This article has been updated with the latest information.
Hundreds of Hongkongers staged a march in the business district of Central in Hong Kong on June 9 evening to commemorate the beginning of a mass protest movement against Beijing’s encroachment.
A year ago, roughly a million Hongkongers participated in a march against a since-scrapped extradition bill that would have allowed Beijing to transfer individuals for trial in Chinese Communist Party (CCP)-controlled courts. The event set off an ongoing anti-CCP, pro-democracy protest movement.
Most recently, protesters expressed fears that Beijing’s decision to enact a national security law in Hong Kong will lead to a crackdown on dissent.
Protesters marched from Chater Garden in Central at around 7 p.m. local time and headed west toward the Sheung Wan neighborhood, despite a government ban on gatherings of more than eight people, ostensibly to prevent the spread of the CCP virus. They flashed their cellphone lights while chanting slogans such as “Liberate Hong Kong, Revolution of Our Times” and “Fight Till the Last Breath.”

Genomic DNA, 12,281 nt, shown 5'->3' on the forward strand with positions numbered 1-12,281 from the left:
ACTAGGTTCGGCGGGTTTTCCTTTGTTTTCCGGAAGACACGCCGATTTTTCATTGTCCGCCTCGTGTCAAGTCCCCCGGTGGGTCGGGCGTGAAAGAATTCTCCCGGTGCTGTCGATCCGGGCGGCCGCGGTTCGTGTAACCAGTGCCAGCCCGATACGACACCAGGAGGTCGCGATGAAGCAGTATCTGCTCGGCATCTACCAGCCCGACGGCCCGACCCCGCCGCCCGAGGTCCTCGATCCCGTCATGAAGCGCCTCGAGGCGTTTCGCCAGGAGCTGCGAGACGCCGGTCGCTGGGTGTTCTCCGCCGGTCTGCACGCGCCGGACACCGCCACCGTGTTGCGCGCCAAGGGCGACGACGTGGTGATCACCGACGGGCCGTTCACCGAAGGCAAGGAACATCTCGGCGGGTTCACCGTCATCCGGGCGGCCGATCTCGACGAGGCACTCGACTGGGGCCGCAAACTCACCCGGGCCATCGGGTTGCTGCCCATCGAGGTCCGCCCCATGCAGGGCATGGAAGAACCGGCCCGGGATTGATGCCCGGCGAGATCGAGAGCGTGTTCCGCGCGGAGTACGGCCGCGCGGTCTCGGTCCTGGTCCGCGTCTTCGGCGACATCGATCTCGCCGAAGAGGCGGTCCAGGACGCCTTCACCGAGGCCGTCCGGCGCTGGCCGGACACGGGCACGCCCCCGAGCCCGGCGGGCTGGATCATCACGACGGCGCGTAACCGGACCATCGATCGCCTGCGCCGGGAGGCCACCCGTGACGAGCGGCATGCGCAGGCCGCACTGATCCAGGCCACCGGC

Many riot police officers were seen in the area since around 5:30 p.m. local time.
Earlier in the afternoon, police were already determined to prevent people from gathering. At around 1:30 p.m. local time, it issued a statement on its Facebook page, telling citizens not to participate in “unauthorized assemblies” on Hong Kong Island tonight, or they could be charged and sentenced for a maximum of five years.
At around 7:30 p.m. local time, police again took to Facebook, announcing that protesters have illegally occupied several roads in Central, including Queen’s Road and Ice House Street.
Local media reported that at one point, police pointed guns and canisters of pepper spray at journalists and protesters, telling them to get off the roads.
At around 8:15 p.m. local time, local media Stand News reported that police fired pepper spray and pepper balls at crowds on Des Voeux Road.
According to local broadcaster RTHK, at least 25 people were arrested by the end of Tuesday evening.
China director of Human Rights Watch Sophie Richardson urged the Hong Kong government to respect citizens’ freedoms and for the Chinese regime to scrap the national security law proposal. “For the past year Hong Kong people have made clear their peaceful demands for freedom and autonomy,” said Sophie Richardson, in a statement on the June 9 anniversary.
Richardson added: “But the authorities in Beijing and Hong Kong choose to respond with ever-greater repression and violence.”
Reuters and the Hong Kong edition of The Epoch Times contributed to this report.